Paracelsus

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Par·a·cel·sus

(par-ĕ-sel'sus),
Aureolus Theophrastus Bombastus von Hohenheim, Swiss physician, 1493-1541. See: paracelsian method.
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Paracelsus

(păr′ə-sĕl′səs) Originally Theophrastus Bombastus von Hohenheim. 1493-1541.
German-Swiss alchemist and physician. He held that illness was the result of external agents attacking the body rather than imbalances within the body and advocated the use of chemicals against disease-causing agents.
The American Heritage® Medical Dictionary Copyright © 2007, 2004 by Houghton Mifflin Company. Published by Houghton Mifflin Company. All rights reserved.

Paracelsus

(păr-ă-sĕl′sŭs)
[Philippus Aureolus Theophrastus Bombastus von Hohenheim, 1493–1541]
Swiss alchemist and physician who introduced several chemicals (lead, sulfur, iron, and arsenic) into pharmaceutical chemistry.
Medical Dictionary, © 2009 Farlex and Partners
References in periodicals archive ?
(123) Henri's urgency is striking and might be read as in part arising from belief in song as both erotic cure and potential charm--a belief consonant with Henri's well-known confidence in occult and Paracelsian remedies generally.
He then proceeds with a study of the 100 Paracelsian aphorisms that comprise the largest section of the Demosterion.
Furthermore, Weeks describes the Paracelsian imagination as being of two kinds: 1) the corporeal: the terrestrial/profane side; 2) the celestial: "faith" (these two sides constitute the total imagination as "astral body"):
For a fuller medical analysis of the fatal phallic power of woman's tongue as it is used by Lady Macbeth and the witches, see my recently published article, "The Pathogenic Female Tongue: A Galenic and Paracelsian Diagnosis of Macbeth," Humanitas Taiwanica 78 (2013): 209-37.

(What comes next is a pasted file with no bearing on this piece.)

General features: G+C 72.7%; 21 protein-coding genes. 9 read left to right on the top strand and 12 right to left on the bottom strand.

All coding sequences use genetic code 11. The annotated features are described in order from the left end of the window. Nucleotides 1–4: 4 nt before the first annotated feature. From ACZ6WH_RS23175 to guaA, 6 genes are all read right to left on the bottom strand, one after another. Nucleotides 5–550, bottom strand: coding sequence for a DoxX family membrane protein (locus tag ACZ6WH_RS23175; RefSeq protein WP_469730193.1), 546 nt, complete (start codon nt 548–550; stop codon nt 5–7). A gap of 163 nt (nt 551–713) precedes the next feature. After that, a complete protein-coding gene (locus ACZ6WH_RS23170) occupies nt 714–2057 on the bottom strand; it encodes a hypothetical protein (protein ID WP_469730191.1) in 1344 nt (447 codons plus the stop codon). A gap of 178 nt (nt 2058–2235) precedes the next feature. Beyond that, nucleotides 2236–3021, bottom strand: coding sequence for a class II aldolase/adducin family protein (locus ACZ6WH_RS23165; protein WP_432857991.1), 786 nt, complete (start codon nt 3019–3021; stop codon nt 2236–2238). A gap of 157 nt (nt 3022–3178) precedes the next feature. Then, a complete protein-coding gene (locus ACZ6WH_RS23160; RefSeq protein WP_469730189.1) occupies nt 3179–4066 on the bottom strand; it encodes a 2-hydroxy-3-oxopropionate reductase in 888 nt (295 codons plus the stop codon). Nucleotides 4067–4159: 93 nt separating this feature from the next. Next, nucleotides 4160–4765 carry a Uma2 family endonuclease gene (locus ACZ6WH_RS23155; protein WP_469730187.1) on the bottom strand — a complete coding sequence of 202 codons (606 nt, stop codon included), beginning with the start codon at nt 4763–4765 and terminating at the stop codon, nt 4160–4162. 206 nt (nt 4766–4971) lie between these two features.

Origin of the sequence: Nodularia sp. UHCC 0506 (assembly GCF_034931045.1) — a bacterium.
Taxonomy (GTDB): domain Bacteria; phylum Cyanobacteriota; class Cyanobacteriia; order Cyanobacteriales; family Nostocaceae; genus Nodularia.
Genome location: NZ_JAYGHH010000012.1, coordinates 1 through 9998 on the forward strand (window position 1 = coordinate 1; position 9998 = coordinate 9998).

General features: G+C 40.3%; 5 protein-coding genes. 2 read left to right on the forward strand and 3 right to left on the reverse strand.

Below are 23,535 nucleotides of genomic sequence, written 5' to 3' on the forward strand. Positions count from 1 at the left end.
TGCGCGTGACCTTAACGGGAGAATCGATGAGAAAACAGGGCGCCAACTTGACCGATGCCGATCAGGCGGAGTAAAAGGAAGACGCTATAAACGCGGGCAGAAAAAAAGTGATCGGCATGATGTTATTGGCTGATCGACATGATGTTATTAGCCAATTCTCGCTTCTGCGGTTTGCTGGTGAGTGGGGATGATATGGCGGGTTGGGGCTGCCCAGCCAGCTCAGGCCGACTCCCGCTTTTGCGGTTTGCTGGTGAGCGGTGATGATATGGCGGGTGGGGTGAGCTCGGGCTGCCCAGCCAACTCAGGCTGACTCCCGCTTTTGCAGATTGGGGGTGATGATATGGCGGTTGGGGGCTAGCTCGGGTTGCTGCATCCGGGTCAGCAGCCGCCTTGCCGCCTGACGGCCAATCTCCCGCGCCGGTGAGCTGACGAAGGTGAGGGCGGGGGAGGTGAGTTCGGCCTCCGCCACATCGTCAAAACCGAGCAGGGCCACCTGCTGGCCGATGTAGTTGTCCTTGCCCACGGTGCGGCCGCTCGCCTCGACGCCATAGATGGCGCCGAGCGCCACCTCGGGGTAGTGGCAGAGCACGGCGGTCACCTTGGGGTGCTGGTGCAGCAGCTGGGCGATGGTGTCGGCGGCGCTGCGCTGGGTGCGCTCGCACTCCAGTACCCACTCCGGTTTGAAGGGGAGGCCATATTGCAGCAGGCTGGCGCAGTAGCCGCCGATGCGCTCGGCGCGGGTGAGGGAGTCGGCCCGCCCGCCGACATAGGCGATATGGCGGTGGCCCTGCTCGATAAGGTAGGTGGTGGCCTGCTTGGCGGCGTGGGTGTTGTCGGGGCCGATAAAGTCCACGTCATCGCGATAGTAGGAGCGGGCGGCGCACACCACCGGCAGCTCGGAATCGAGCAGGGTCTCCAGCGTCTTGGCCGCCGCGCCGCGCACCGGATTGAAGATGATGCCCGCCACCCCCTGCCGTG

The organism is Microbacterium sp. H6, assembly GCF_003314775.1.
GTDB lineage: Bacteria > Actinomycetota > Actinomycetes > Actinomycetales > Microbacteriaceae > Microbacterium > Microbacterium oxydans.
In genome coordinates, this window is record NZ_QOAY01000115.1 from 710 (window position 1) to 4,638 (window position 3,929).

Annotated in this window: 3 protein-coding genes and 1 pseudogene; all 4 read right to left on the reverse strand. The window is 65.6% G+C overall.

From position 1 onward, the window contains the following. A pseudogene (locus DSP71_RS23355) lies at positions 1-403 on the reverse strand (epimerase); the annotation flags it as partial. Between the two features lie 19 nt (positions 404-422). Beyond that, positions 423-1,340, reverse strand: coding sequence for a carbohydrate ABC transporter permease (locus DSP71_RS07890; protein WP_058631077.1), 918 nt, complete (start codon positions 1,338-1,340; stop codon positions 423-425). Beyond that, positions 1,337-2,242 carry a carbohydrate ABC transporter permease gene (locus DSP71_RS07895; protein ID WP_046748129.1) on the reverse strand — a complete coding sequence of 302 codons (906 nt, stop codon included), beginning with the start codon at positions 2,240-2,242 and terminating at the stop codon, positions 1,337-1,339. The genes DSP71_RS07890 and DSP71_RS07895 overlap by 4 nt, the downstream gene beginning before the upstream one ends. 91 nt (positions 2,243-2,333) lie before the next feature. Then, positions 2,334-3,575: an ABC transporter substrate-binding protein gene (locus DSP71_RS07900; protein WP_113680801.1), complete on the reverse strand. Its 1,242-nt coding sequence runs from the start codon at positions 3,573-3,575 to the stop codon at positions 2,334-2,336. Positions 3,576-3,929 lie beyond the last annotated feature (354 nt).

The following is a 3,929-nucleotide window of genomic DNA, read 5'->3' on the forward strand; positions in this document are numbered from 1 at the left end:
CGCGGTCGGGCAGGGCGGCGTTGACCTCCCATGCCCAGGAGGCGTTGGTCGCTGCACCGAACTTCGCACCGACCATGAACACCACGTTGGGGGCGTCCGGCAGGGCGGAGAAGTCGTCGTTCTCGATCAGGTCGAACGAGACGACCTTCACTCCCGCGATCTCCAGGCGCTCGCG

Van Helmont, a 17th century Belgian alchemist, worked from the Paracelsian model of sulfur, salt, and mercury in his pioneering research that "discovered" the properties of various gases, or geists (spirits).
Moshe Idel also notes that it is the "current view" among Jewish scholars that "the Jewish concept of the Golem contributed to the emergence of the Paracelsian view of the homunculus," although he disagrees with this view (185).
In the Friar's actions, "so tutored by [his] art" (5.3.243), we see reflections of Bruno whose "disenchantment with Aristotle made him receptive to Neoplatonic and Hermetic authorities even friendlier to a magical worldview." (30) In addition, he assumes a Paracelsian character, in that "Paracelsus transferred to the plane of natural philosophy or natural magic the mystic's direct, inward vision of God." (31) So steeped in the Friar's ill-chosen devotion to magical devices, Juliet's plans are doomed.
For the anonymous 'homish apothecarye', blindness "do lightely gret women whose floures fail before it be time" whilst "Sometime is the liver of a woman stopped/when her floures drawe upwarde/before it is due season." (47) Jorden named too little menstruation as one cause of suffocation of the mother, whereby "the matrix is drawne upwards or sidewards" and even in Hester's collection of Paracelsian remedies, a large number mention the danger of retained menses.
The topics include Paracelsian uroscopy and German chemiatric medicine in the Medicina Pensylvania of George de Benneville, the patients view of therapeutic pluralism and conflicting medical opinion, and the transmission of medical and pharmaceutical knowledge to colonial North America.
Paracelsianism--a slippery term that defies rigid definition--flourished, as is evident in Oswald Croll's important compilation of Paracelsian remedies, and the widespread patronage of Paracelsian physicians who served at the courts of Holy Roman Emperors and French and Spanish kings.
In the early seventeenth century, the Paracelsian alchemist and physician J.